Thursday, November 10, 2005


Saw Robots last night - a bit of a temporary break from Star Trek! - and while it didn't really grab me in the way, say, Finding Nemo did, there were some really nice bits.

I learnt from the director's commentary on the deleted scenes that the story was kind of being written as they went. I think perhaps it shows... while there is a nice cohesive story it doesn't have the feeling of being carefully crafted, more just put together in the nick of time.

What has been carefully crafted is the special effects - those robots look great. But even there I noticed some things that could've done with a bit more attention. Maybe I'm getting picky in my old age?

The story, such as it was, followed a fairly classic composition. Very likeable young hero follows his dream - he reaches out for what he wants, but then reality intervenes and cuts him off from his desire (working as an inventor with Bigweld).

Then he's plunged into the abyss (well, on the streets) and meets the friends who will help him. Only to start with, they discourage him, telling him it's too hard, he should give up and go home.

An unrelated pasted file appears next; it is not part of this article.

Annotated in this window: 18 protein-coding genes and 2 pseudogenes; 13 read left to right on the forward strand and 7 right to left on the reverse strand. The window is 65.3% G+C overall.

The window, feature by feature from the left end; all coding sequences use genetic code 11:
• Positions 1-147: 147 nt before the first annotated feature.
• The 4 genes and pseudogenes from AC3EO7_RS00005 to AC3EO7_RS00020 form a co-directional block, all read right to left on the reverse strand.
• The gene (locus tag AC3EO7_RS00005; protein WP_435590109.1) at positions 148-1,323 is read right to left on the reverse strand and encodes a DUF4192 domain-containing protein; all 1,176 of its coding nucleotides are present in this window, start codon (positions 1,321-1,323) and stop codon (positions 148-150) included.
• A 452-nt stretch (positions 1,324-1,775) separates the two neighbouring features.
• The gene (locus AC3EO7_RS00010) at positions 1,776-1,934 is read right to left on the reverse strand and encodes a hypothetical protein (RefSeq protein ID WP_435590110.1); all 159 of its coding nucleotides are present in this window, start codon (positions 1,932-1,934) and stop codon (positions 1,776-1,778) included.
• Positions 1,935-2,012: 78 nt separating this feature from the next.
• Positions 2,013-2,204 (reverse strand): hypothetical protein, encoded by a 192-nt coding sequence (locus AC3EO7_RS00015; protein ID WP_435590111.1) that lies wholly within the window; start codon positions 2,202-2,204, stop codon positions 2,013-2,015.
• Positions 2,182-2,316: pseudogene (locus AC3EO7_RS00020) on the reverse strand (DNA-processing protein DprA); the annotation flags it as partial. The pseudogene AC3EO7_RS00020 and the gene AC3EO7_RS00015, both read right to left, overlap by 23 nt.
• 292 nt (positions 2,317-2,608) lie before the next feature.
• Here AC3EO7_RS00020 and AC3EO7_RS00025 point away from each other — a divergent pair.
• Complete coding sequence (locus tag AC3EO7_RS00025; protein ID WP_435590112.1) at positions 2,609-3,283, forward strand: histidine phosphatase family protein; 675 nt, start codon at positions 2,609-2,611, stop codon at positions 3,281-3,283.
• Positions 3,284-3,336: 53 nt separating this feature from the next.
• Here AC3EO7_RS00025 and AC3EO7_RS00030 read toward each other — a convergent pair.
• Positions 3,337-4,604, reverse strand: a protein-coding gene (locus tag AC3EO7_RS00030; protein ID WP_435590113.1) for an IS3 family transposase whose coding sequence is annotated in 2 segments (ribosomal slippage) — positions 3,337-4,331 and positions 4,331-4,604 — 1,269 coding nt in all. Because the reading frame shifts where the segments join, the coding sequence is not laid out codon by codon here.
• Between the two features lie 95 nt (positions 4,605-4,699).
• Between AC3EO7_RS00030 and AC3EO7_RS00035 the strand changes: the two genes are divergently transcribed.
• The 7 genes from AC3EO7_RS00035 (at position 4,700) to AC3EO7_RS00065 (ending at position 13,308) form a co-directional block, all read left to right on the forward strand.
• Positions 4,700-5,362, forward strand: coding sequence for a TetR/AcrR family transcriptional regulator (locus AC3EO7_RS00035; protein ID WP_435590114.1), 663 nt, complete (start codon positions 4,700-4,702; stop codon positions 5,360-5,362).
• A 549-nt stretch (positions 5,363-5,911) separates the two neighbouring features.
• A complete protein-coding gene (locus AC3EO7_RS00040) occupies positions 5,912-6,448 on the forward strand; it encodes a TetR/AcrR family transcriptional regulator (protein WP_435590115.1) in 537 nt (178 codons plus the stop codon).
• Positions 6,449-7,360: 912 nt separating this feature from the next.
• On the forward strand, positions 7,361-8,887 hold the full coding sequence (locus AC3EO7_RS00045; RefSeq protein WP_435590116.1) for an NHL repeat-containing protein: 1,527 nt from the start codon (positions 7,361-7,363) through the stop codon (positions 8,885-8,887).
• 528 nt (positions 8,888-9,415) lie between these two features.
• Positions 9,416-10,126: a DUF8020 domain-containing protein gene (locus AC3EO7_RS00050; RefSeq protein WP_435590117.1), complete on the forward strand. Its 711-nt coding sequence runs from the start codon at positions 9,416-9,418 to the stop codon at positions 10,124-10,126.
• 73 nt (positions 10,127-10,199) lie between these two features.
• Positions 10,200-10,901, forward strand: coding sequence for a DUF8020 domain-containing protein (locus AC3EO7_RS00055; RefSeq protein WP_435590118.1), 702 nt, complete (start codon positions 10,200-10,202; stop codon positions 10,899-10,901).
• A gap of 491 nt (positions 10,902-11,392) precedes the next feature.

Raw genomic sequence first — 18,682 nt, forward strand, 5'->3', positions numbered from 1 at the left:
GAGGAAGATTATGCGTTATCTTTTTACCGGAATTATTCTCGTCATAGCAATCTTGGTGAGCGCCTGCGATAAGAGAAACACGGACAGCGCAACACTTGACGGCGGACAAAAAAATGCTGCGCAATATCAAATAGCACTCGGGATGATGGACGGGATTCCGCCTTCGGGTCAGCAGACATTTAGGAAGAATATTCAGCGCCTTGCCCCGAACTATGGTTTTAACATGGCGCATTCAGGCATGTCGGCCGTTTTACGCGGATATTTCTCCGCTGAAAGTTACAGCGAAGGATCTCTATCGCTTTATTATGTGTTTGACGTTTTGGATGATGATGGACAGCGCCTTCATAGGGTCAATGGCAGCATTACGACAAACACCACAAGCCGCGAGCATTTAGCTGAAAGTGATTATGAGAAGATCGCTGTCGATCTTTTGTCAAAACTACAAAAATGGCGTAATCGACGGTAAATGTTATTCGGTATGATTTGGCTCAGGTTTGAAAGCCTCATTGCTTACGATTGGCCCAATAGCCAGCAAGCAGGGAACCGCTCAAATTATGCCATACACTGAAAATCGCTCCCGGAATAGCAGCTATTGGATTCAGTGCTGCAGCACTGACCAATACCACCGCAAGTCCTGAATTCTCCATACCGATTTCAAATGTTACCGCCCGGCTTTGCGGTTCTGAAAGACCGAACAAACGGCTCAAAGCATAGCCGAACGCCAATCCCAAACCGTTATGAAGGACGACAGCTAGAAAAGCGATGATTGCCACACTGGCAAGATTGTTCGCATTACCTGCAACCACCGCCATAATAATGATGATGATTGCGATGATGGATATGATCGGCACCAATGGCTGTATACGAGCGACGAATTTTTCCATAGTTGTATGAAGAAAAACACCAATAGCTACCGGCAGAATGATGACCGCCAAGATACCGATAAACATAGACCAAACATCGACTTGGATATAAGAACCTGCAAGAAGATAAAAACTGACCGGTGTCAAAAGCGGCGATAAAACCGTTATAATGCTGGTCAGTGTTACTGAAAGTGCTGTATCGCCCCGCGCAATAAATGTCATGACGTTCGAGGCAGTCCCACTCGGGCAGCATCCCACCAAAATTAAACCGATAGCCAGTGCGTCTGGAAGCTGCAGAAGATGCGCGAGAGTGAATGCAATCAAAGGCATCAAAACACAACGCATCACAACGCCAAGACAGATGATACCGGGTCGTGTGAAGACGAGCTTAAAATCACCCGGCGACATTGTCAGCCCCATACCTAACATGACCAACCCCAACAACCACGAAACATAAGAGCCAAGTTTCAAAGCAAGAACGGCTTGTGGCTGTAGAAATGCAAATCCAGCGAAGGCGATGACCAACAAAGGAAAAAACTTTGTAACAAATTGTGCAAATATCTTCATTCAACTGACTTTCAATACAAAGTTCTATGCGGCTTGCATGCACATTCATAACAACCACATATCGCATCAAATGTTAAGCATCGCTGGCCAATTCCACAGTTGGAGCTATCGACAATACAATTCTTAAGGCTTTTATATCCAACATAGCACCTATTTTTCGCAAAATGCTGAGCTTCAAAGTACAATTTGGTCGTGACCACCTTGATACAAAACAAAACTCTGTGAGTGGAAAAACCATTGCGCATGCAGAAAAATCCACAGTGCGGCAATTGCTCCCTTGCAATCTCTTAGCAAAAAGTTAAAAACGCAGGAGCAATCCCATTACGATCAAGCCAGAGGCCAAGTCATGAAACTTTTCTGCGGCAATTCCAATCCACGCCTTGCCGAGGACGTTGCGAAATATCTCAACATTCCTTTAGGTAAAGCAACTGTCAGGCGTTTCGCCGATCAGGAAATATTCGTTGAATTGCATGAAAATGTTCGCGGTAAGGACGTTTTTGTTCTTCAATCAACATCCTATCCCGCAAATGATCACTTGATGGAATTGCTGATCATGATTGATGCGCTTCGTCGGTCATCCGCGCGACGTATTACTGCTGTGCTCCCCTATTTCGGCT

Then - cutting a long story short - he finds Bigweld, who he thinks will be able to make a difference. But instead of his childhood hero he finds a disillusioned old man, addicted dominoes.

Reality again. Damn.

That's almost enough for him, but just as he's about to buy that ticket out of town, Bigweld has a change of heart, and together they hatch a plan to take on the evil Ratchet.

The climactic scene is really cool, with lots of mini "gasp!" moments. It's a very action-packed film, but nothing too scary for kids. The fact that they're robots, not people, helps make the action believable without being scary.

And there's a very satisfying scene at the end where the father, who has sacrificed his dreams for his son, gets to fulfil his dream of being a musician.

The comedy in this movie was fantastic in some spots - especially Robin Williams as Fender - and in other spots was a little lame. But there were more good spots than bad. Visual comedy was fantastic, with Fender and Rodney's across-town trip lingering in my memory.


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